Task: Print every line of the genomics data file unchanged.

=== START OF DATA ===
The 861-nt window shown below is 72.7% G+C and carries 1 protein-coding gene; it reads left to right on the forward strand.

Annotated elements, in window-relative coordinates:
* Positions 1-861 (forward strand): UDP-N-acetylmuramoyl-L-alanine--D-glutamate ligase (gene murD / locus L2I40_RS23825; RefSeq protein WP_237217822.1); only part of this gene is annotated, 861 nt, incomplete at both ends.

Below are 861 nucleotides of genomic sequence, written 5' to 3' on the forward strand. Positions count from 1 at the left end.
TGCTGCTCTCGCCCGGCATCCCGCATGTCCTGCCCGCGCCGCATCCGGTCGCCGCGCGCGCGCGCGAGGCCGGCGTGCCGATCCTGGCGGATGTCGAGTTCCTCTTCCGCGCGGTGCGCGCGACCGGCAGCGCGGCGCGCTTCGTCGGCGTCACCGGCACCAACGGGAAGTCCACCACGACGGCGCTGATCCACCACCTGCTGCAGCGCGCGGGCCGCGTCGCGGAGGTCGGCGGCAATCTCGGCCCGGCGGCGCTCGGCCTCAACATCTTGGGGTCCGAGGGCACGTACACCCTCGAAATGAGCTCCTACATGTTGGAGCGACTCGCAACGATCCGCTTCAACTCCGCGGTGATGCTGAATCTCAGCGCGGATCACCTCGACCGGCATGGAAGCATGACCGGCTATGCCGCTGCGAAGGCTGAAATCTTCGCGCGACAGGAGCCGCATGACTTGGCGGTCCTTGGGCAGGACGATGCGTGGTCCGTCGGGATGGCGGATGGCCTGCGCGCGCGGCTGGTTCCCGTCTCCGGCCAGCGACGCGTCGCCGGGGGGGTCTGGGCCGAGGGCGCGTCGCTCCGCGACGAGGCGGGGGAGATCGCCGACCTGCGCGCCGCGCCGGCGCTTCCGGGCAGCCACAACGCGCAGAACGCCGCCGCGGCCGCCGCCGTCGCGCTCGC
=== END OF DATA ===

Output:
The 861-nt window shown below is 72.7% G+C and carries 1 protein-coding gene; it reads left to right on the forward strand.

Annotated elements, in window-relative coordinates:
* Positions 1-861 (forward strand): UDP-N-acetylmuramoyl-L-alanine--D-glutamate ligase (gene murD / locus L2I40_RS23825; RefSeq protein WP_237217822.1); only part of this gene is annotated, 861 nt, incomplete at both ends.

Below are 861 nucleotides of genomic sequence, written 5' to 3' on the forward strand. Positions count from 1 at the left end.
TGCTGCTCTCGCCCGGCATCCCGCATGTCCTGCCCGCGCCGCATCCGGTCGCCGCGCGCGCGCGCGAGGCCGGCGTGCCGATCCTGGCGGATGTCGAGTTCCTCTTCCGCGCGGTGCGCGCGACCGGCAGCGCGGCGCGCTTCGTCGGCGTCACCGGCACCAACGGGAAGTCCACCACGACGGCGCTGATCCACCACCTGCTGCAGCGCGCGGGCCGCGTCGCGGAGGTCGGCGGCAATCTCGGCCCGGCGGCGCTCGGCCTCAACATCTTGGGGTCCGAGGGCACGTACACCCTCGAAATGAGCTCCTACATGTTGGAGCGACTCGCAACGATCCGCTTCAACTCCGCGGTGATGCTGAATCTCAGCGCGGATCACCTCGACCGGCATGGAAGCATGACCGGCTATGCCGCTGCGAAGGCTGAAATCTTCGCGCGACAGGAGCCGCATGACTTGGCGGTCCTTGGGCAGGACGATGCGTGGTCCGTCGGGATGGCGGATGGCCTGCGCGCGCGGCTGGTTCCCGTCTCCGGCCAGCGACGCGTCGCCGGGGGGGTCTGGGCCGAGGGCGCGTCGCTCCGCGACGAGGCGGGGGAGATCGCCGACCTGCGCGCCGCGCCGGCGCTTCCGGGCAGCCACAACGCGCAGAACGCCGCCGCGGCCGCCGCCGTCGCGCTCGC